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The Center for Neighborhood Technology has launched the largest source of transit data in the country

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The Center for Neighborhood Technology has launched the largest source of transit data in the country

AllTransit analyzes the social benefits of good transit service by analyzing data related to health, equity, and economic development.


By David Malone, Associate Editor | May 5, 2016

Photo Credit: Daniel Schwen, Wikimedia Commons

Data is one of those broad, overarching commodities (and it is just that, a commodity) that is of great importance regardless of which sector of the economy or what type of business individuals may find themselves working in. The problem with data, is it is often times presented in such a way, such as dense spreadsheets, that it is nothing more than a kaleidoscope of numbers requiring "a beautiful mind" like that of John Nash to actually make any sense of what the spreadsheets are actually saying. Numbers may not lie, but they certainly aren’t very loose-lipped with the truth, either.

In an effort to get the numbers and statistics, in regards to transit data, to be a bit more garrulous about the truths they hold, The Center for Neighborhood Technology (CNT), with funding from TransitCenter, has launched AllTransit, the largest source of transit connectivity, access, and frequency data in the United States. The data found on the website can help to enhance service and operations planning and also create the potential for planning applications to increase our understanding of the value of transit, according to AllTransit’s website.

The data is compiled from a combination of publicly available General Transit Feed Specification (GTFS) data as well as through information gained by CNT contacting transit agencies directly in order to obtain more specific information on stop locations and schedules.

Station, stop, and frequency data for bus, rail, and ferry service for all major agencies in regions with populations over 100,000 is available. Additionally, data for many smaller agencies and regions can be found, as well.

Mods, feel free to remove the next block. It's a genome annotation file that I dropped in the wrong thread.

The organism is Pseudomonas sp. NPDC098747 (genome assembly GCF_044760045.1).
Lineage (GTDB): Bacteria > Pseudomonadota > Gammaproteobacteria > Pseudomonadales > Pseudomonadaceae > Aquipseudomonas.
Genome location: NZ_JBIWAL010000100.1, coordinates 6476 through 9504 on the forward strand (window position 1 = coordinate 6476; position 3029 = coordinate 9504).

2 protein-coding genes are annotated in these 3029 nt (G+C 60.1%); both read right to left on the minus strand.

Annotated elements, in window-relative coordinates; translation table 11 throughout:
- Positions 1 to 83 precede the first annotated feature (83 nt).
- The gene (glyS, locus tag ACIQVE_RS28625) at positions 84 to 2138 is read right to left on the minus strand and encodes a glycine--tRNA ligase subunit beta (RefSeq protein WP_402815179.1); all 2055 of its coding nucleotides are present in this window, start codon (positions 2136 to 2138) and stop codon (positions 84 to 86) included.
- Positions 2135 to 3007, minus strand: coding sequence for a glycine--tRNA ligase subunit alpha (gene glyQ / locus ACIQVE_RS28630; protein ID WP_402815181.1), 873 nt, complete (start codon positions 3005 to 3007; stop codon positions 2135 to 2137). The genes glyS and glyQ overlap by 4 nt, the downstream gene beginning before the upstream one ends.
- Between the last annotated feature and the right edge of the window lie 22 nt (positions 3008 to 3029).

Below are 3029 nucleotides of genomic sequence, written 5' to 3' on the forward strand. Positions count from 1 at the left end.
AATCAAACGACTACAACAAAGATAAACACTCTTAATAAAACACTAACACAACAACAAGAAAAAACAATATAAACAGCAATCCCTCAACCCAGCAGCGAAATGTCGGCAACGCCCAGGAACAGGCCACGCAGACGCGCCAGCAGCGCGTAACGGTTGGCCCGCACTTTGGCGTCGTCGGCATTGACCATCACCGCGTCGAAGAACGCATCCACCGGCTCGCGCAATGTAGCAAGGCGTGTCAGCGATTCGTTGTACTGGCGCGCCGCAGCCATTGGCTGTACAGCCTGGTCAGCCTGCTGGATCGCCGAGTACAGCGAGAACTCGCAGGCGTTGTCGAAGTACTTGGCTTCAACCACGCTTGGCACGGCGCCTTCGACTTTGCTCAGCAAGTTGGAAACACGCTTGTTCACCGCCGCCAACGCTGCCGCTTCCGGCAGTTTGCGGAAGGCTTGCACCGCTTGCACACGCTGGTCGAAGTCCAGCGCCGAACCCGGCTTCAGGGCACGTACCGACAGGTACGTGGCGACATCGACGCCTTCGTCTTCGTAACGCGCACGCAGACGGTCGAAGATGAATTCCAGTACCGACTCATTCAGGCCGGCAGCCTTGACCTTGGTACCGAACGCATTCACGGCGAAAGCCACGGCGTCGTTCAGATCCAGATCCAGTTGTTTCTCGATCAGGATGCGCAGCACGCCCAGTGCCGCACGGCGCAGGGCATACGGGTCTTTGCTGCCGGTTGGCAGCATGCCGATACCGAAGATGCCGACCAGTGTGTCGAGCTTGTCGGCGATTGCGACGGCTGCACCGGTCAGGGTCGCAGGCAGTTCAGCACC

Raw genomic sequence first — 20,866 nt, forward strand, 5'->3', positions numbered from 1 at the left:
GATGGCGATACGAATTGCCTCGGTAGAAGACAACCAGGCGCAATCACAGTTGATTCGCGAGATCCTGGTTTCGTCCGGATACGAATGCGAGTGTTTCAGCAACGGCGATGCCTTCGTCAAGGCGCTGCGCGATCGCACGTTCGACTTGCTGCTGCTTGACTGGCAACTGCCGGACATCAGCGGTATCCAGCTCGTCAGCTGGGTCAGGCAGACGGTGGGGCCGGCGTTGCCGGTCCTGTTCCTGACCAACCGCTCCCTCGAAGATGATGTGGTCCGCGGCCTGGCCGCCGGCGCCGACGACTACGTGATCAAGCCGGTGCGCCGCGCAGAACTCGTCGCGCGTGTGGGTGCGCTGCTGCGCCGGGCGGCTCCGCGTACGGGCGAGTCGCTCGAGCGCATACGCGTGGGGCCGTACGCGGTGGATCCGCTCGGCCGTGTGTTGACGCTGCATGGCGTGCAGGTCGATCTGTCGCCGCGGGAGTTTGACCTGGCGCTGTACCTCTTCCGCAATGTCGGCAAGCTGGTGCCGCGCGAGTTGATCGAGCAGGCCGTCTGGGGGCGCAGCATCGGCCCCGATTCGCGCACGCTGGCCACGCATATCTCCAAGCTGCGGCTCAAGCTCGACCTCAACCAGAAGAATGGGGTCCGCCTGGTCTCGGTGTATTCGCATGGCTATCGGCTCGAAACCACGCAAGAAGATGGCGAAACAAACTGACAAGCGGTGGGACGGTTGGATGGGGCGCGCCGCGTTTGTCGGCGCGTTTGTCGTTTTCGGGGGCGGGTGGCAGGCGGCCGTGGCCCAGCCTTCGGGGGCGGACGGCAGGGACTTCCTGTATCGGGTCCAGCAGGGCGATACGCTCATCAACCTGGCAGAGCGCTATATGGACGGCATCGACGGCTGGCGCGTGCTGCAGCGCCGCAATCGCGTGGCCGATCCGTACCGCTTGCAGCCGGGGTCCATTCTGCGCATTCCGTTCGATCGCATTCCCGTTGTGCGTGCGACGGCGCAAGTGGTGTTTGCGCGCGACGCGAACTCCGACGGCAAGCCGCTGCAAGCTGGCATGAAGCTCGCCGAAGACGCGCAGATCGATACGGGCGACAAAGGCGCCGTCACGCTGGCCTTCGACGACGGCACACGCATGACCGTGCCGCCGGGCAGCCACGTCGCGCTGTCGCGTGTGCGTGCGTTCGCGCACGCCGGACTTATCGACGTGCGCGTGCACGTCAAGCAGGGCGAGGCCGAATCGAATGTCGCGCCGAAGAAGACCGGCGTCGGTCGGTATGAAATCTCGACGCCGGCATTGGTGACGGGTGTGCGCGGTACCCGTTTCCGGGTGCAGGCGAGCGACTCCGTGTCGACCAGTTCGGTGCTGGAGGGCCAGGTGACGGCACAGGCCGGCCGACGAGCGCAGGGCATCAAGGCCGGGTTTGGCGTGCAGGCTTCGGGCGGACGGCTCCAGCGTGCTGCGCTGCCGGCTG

The goal behind the website is to gather the data and present it in the most user-friendly way possible. You can head to the website, click on the ‘Transit Metrics’ tab, and plug in your zip code or city name to find transit data in regards to jobs, economy, health, equity, transit quality, and mobility.

For example, Arlington Heights, Ill., has 64,805 jobs accessible within a 30-minute transit commute on average for households and 27,415 jobs that are located with a ½ mile of transit. These categories can be broken down further to see jobs by type, educational attainment, and earnings. The economy section shows 25,836 customer households accessible to an employer within a 30-minute transit commute. Meanwhile, among the information displayed in the "Health" section, the percentage of workers who commute by bicycle (0.34%) and those who commute by walking and live within a ½ mile of transit (2.21%) is shown. Each of the other sections provides just as much or more information on the location entered and a constant sidebar shows some of the major numbers in regards to transit, such as the AllTransit Performance Score, which is an overall transit score that looks at connectivity, access to jobs, and frequency and service.

The sheer amount of data and its user-friendly package makes AllTransit a useful source for anyone ranging from elected officials, transit advocates, and researchers to business owners and city residents. Plus, you won’t feel like you need to hold a doctorate in Mathematics to decipher it.

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